Jeff and Vera have their RRSPs invested in almost 100 per cent publicly traded equities. “Jeff made the decision last year to move to this more aggressive asset allocation,” Mr. Calvert says. An all-stock portfolio “is not for everyone, and certainly has experienced greater volatility and challenging returns to start 2022,” the planner says.
Even so, there is no urgency to change this asset allocation for two reasons, he says. Thanks to their pension income, they are not dependent on the assets or income from their RRSPs to fund their cash flow needs. So they have no need to sell when markets are down.
As well, they want to leave an inheritance for their children, so their investment horizon is longer than just their retirement. “The extra potential growth from holding all equities could benefit the children in time.”
How investors behave with all-stock portfolios is another matter entirely, Mr. Calvert says. “The deeper swings in value (up and down) tend to lure individual investors into making poorly timed buy and sell decisions.” The result is lower ultimate returns.
If Jeff and Vera can truly take a long-term view and allow their equity portfolio to compound over time – without panic selling or and fear of missing out buying – then their strategy will work just fine. “Otherwise, they should consider holding at least 20 per cent of their investment assets in cash and high quality bonds.”
The people: Jeff, 64, Vera, 63, and their three young adult children
The problem: Can they afford to retire now and travel? How should they use their TFSAs? What tax strategies are available to draw on their registered savings?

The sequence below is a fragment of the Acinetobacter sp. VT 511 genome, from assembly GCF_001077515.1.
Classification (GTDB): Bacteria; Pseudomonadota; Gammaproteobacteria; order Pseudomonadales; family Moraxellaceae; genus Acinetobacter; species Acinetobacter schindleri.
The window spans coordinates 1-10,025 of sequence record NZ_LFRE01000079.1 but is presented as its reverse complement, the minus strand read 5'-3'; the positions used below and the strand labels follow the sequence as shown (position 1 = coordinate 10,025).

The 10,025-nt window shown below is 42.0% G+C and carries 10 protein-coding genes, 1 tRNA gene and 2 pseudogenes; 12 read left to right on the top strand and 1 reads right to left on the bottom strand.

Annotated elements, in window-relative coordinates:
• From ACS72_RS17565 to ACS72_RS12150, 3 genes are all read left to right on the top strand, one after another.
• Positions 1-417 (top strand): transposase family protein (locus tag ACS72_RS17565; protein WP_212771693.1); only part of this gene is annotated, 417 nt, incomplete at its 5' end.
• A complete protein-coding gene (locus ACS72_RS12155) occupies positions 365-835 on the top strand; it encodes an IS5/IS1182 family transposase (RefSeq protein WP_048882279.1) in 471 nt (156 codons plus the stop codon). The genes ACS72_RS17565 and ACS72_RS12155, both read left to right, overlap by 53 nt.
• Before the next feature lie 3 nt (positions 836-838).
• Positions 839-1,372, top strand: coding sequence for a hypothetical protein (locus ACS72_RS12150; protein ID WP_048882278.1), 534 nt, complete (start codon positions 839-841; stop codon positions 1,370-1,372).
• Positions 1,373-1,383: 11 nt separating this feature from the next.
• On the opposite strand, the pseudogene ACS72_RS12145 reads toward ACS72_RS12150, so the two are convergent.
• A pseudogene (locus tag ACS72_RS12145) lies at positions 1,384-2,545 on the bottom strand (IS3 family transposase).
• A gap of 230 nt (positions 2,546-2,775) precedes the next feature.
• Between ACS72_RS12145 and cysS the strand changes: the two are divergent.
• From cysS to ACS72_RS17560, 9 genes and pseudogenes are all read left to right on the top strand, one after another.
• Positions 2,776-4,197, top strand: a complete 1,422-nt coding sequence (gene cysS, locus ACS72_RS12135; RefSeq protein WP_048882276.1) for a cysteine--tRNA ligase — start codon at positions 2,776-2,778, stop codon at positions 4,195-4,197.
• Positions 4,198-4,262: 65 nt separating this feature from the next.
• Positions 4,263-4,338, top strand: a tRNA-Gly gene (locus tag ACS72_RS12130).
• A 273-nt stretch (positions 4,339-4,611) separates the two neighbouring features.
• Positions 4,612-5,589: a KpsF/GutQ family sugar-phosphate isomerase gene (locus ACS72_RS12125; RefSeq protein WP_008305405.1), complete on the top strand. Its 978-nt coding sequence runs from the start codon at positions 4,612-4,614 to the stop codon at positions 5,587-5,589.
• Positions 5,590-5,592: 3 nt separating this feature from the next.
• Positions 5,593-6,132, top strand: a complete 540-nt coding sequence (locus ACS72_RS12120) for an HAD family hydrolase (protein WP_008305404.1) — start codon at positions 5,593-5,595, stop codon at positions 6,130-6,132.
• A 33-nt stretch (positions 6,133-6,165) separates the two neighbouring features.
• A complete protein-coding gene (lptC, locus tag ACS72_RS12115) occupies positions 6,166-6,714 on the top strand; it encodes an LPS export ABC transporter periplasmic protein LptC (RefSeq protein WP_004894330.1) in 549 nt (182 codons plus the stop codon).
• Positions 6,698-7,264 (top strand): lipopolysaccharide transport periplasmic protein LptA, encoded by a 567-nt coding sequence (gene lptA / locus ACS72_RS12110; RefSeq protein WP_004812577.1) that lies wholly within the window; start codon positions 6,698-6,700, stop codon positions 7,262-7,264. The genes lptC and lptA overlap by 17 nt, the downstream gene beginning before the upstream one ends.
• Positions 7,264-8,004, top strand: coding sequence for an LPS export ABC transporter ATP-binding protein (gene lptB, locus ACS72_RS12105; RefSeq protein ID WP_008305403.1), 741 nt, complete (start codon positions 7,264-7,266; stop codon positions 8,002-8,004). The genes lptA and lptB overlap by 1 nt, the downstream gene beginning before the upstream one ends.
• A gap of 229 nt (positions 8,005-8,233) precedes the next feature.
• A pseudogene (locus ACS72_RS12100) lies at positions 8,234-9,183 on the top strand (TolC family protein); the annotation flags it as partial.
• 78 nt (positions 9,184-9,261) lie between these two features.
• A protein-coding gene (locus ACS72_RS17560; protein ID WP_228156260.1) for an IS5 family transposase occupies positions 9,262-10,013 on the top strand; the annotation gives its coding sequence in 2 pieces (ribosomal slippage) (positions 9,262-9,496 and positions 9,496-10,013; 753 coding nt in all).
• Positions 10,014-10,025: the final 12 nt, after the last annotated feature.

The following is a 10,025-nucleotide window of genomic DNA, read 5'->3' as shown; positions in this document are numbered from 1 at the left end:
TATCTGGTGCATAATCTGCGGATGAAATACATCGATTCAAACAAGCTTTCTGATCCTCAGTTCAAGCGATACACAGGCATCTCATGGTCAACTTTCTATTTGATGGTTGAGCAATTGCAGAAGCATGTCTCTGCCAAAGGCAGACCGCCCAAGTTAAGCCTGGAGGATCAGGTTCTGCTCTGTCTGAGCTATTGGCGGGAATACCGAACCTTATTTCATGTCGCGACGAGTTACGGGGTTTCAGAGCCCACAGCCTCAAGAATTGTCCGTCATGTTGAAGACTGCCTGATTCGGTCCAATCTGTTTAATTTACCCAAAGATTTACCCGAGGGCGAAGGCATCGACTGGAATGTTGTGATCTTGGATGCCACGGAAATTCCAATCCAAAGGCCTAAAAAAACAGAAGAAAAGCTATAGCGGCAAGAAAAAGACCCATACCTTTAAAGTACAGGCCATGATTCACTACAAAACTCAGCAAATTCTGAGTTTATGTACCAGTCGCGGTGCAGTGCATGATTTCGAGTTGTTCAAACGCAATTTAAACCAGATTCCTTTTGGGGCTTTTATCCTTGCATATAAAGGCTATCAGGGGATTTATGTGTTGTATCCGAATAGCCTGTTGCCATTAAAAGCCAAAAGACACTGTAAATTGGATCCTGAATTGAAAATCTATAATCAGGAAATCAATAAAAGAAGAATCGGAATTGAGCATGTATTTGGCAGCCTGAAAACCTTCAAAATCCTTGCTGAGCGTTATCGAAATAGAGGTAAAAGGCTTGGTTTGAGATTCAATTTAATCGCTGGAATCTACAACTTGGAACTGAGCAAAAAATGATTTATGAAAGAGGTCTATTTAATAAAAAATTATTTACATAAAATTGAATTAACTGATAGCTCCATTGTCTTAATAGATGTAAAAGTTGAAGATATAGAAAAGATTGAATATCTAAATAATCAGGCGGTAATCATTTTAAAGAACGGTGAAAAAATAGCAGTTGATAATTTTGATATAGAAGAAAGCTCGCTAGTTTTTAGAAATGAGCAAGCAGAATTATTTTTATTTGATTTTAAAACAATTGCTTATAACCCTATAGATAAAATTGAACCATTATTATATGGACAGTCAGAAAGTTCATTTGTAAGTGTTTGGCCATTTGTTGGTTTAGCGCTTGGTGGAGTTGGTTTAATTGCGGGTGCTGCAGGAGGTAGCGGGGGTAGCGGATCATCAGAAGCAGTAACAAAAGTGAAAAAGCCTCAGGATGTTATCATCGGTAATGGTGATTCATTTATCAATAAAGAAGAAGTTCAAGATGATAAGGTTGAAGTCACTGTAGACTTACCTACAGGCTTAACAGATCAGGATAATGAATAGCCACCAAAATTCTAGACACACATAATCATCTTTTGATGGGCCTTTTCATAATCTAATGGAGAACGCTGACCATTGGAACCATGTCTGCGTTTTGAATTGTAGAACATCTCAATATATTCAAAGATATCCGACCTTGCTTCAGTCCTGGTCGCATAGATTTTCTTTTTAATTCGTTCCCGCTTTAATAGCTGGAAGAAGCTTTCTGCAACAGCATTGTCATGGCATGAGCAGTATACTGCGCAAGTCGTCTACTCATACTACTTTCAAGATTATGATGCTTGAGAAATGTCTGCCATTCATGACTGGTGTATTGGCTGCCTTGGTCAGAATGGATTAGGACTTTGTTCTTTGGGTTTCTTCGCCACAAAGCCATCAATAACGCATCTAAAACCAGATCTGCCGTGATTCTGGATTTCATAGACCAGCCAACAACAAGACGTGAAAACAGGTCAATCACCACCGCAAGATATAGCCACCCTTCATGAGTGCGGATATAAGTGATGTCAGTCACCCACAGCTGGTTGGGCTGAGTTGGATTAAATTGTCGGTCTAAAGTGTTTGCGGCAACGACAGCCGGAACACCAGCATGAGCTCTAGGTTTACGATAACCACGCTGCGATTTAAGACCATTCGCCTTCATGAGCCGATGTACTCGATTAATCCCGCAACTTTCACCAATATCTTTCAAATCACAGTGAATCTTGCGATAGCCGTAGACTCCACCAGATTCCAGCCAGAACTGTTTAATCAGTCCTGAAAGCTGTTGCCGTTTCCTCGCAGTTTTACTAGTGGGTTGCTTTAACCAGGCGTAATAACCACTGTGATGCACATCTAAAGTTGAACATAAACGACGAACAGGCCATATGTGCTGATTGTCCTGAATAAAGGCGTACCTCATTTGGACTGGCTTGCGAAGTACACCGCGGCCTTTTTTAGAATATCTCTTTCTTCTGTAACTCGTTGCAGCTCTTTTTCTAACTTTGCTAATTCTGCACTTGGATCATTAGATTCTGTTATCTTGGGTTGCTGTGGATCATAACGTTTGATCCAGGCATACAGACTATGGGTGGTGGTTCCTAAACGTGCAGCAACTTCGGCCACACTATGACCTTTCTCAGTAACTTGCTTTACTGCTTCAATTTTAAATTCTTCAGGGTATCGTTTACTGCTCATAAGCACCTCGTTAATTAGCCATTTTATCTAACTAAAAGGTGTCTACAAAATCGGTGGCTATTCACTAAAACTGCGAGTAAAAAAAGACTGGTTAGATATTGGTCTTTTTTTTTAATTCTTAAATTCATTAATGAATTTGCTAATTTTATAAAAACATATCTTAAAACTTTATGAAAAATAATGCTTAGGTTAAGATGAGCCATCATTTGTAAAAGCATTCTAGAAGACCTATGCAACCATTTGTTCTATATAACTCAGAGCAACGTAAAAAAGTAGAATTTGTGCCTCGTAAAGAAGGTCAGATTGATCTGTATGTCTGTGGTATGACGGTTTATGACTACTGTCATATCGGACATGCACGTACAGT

The plan: Contribute the maximum to their newly opened TFSAs and invest for the long term with a view to leaving an inheritance to their children. Draw down their RRSPs when they first retire and are in a relatively low tax bracket. Defer government benefits to age 70.
The payoff: Financial security
Monthly net income (2021): $13,650
Assets: Cash $5,000; his RRSP $189,000; her RRSP $350,780; residence $750,000; cottage $750,000; estimated present value of his DB pensions $905,000; estimated present value of her DB pensions $505,000. Total: $3.45-million
Monthly outlays: Property taxes, home and cottage $680; water, sewer, garbage $120; home and cottage insurance $400; electricity $130; heating $100; maintenance $50; transportation $895; groceries $1,000; clothing $200; car loan $45; gifts, charity $210; vacation, travel $1,335; dining, drinks, entertainment $100; personal care $50; pets $150; sports, hobbies $70; other $55; life insurance $95; phone, cellphone, TV, internet $315; RRSP $605. Total: $6,605
Liabilities: Car loan $14,000 at 3 per cent
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Some details may be changed to protect the privacy of the persons profiled.